By Ryan Buck
When longtime Lowellville girls basketball coach Tony Matisi took over the South Range program this past summer, he thought his role was to simply coach the sport he loves.
Nothing during contract negotiations ever mentioned teaching a foreign language.
“A ton of growing pains,” Matisi said by phone Tuesday. “From terminology to what you’ve been doing for so long with the same kids for so long, you think it’s like that everywhere.”
A basketball player and coach all his life who had led seven Rockets teams to district titles while compiling 350 career wins, it had been a long time since he was taking instead of giving lessons.
“There’s a term we have called the dead spot,” Matisi said, referring to spots on the court along the baseline and between the foul lane and 3-point line susceptible to passing lanes in a zone defense (Thank you, hooptactics.com). “They called it short corner. I called it the dead spot. It’s funny how you think basketball is simple, but little things like that — it took a while for us and for them.”
Nine months later, Matisi has led the Raiders (23-3) to a Division III district title, their first in 16 years, and a berth in tonight’s regional semifinal with Smithville. He and his team have come a long way since the revered coach led a new staff of former players Allison Dimoff and Dana Matthews and close coaching friend Mike Kollar into the school for the first time. His favorite “Welcome to South Range” moment gave him a positive outlook for his new venture.
“The kids, how receptive they were from day one,” he said of a young Raiders team that finished the 2013 season at 13-11. “I can still remember walking into the cafeteria for our first meeting and laying out the summer program in May and seeing how positive they were and how badly they wanted to win. That would be at the top.”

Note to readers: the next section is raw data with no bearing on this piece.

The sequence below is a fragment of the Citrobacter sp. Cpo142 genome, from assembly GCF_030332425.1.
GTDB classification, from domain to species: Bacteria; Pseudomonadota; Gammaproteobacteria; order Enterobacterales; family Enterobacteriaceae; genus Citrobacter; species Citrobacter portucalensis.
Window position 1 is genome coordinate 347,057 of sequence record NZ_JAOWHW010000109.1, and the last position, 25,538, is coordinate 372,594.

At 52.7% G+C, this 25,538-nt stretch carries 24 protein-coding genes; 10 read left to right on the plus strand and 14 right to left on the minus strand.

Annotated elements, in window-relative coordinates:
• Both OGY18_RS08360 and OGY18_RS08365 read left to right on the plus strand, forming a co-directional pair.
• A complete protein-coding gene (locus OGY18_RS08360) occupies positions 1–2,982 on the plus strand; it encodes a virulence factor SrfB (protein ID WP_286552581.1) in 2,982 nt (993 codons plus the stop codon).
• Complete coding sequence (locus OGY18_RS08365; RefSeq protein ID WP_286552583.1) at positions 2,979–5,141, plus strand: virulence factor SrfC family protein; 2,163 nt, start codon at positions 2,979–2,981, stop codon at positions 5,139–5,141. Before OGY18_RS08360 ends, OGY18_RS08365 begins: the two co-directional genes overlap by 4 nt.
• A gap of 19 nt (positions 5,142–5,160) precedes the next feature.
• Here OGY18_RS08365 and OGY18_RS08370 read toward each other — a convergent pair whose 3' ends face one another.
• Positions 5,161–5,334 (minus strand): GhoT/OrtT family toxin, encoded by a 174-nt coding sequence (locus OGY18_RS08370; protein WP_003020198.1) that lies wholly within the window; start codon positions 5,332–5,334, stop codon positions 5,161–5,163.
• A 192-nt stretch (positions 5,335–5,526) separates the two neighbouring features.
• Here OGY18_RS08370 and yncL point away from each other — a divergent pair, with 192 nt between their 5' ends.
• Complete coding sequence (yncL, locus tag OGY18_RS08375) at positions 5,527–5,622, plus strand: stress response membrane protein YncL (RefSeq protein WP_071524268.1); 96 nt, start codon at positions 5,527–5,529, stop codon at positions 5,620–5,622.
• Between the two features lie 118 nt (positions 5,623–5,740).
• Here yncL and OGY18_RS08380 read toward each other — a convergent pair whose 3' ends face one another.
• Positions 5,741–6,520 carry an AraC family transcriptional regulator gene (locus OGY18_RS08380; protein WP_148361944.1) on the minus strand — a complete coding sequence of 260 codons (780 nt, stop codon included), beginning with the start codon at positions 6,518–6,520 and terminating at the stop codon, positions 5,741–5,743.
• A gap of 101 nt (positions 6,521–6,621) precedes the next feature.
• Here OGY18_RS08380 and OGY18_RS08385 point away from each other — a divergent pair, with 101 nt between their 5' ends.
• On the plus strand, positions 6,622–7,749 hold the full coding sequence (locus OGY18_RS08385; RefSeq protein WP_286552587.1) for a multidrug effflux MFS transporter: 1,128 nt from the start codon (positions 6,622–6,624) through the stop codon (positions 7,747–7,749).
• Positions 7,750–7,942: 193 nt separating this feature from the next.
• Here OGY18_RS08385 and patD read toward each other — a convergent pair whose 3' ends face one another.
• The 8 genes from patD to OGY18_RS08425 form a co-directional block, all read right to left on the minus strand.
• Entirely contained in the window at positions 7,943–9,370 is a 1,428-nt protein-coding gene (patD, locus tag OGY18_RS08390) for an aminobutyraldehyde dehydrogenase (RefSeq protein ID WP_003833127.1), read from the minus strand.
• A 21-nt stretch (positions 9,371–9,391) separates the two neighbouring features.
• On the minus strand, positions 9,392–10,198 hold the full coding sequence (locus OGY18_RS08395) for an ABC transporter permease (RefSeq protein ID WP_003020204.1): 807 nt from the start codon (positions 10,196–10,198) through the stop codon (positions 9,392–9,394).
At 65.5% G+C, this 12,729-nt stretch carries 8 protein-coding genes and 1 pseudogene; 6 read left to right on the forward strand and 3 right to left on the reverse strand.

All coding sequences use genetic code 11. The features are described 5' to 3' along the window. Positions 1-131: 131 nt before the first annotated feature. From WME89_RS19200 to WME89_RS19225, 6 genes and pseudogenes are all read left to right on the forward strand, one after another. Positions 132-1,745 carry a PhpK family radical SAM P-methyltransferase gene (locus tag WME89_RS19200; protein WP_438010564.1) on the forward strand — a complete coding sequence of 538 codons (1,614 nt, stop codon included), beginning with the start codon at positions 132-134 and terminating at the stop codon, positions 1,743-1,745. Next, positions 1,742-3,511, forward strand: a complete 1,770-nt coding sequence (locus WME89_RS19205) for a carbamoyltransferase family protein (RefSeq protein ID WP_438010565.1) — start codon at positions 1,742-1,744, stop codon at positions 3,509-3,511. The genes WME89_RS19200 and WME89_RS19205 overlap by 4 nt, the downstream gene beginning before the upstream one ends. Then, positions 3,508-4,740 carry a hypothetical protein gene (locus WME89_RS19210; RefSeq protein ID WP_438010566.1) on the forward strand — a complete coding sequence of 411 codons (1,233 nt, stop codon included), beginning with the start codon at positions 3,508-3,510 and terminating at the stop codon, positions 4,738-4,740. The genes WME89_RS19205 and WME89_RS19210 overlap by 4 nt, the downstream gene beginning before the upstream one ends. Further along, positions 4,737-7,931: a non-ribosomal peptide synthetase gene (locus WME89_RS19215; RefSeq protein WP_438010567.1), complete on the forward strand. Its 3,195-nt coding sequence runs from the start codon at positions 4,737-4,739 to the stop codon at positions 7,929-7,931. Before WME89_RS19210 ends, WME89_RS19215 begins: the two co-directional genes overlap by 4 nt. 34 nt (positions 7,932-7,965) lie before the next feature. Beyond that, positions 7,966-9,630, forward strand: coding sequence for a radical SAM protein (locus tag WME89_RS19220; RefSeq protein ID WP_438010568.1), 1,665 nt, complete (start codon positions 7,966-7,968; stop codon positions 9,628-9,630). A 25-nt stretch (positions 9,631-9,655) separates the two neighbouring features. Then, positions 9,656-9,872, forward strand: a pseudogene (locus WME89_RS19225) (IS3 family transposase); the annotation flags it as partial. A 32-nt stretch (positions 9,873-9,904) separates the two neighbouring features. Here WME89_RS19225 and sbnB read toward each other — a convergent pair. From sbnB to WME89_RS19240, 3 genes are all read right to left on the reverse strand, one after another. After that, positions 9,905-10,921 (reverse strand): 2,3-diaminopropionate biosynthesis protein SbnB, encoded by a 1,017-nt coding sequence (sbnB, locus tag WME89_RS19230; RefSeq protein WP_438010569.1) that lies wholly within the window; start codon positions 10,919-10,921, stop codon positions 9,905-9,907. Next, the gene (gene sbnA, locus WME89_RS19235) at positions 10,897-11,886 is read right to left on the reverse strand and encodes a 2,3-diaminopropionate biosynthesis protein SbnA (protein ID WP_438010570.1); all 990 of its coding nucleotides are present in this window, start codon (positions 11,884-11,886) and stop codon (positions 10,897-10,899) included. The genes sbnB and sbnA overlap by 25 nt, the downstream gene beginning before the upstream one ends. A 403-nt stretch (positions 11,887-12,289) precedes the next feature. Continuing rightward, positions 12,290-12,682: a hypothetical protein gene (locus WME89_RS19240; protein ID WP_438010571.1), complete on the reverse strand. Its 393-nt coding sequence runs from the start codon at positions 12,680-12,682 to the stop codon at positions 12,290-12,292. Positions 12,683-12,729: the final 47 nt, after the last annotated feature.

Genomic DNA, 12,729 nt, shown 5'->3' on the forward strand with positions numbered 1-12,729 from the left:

He and his staff went right to work, saying, “Our summer was tough, but the thing was even from day one we preached and stressed, ‘Let’s get better every day.’ I can truly say that every day we did something better and better.”
Then came their district run.
“These last three weeks they understand what we need and what we want,” Matisi said. “We’re playing our best basketball, which is a coach’s dream.”
His players, once strangers, mobbed him after downing Ursuline at Struthers Fieldhouse on Saturday.
“It meant the world,” Matisi said. “It kind of surprised me, but that’s the way they are. When you describe a team, they are truly a team. I can honestly say without a doubt that as long as we win, they don’t care who gets the credit.”
Tonight, both team — led by senior guard Starla Sharp and sophomore guard Morgan Czopur — and coach will venture into unlikely and uncharted territory.
“The last few days I’ve been talking to my boys and my wife,” Matisi said. “‘Why does this feel different?’ Because it is different. I think because of tradition we had at Lowellville, we expected to be there evey year and it was different in that regard. We played well during [this] season, but I don’t know if anyone thought we’d be where we’re at. I think that’s what made it more gratifying.”